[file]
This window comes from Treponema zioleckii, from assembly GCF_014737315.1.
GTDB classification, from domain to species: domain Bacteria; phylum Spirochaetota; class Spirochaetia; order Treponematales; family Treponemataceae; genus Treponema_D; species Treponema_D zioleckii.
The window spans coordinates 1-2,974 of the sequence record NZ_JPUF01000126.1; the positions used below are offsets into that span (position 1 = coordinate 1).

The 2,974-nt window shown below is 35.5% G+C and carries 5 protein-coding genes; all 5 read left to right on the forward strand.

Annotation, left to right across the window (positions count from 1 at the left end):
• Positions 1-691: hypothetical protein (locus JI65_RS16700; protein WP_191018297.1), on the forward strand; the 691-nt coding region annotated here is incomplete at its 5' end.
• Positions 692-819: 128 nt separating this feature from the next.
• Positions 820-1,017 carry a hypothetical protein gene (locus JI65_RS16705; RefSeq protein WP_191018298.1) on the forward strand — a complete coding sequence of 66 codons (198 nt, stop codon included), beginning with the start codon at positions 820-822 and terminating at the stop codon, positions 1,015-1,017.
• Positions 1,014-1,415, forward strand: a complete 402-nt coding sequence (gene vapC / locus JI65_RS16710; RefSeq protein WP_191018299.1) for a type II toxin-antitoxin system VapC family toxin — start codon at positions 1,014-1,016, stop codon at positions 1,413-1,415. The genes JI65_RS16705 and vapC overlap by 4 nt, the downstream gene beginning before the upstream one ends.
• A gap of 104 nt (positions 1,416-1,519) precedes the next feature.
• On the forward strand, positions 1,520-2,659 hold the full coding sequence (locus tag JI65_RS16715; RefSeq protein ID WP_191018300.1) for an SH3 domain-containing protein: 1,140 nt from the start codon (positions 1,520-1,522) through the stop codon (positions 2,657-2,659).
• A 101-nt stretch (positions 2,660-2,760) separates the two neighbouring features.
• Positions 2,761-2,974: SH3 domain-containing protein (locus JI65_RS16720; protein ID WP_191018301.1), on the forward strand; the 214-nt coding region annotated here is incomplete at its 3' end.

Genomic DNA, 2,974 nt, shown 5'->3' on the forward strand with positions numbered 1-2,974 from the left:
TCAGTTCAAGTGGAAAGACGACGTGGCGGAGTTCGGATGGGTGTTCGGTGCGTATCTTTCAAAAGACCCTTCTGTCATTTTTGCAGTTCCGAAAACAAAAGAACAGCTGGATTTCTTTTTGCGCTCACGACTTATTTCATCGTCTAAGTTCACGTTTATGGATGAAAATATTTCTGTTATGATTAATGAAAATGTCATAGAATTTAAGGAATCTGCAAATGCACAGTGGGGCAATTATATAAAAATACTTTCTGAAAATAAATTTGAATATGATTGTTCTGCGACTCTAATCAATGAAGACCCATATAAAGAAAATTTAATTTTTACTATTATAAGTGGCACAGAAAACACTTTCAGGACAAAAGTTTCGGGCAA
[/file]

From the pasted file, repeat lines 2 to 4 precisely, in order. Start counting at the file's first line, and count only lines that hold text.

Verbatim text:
GTDB classification, from domain to species: domain Bacteria; phylum Spirochaetota; class Spirochaetia; order Treponematales; family Treponemataceae; genus Treponema_D; species Treponema_D zioleckii.
The window spans coordinates 1-2,974 of the sequence record NZ_JPUF01000126.1; the positions used below are offsets into that span (position 1 = coordinate 1).

The 2,974-nt window shown below is 35.5% G+C and carries 5 protein-coding genes; all 5 read left to right on the forward strand.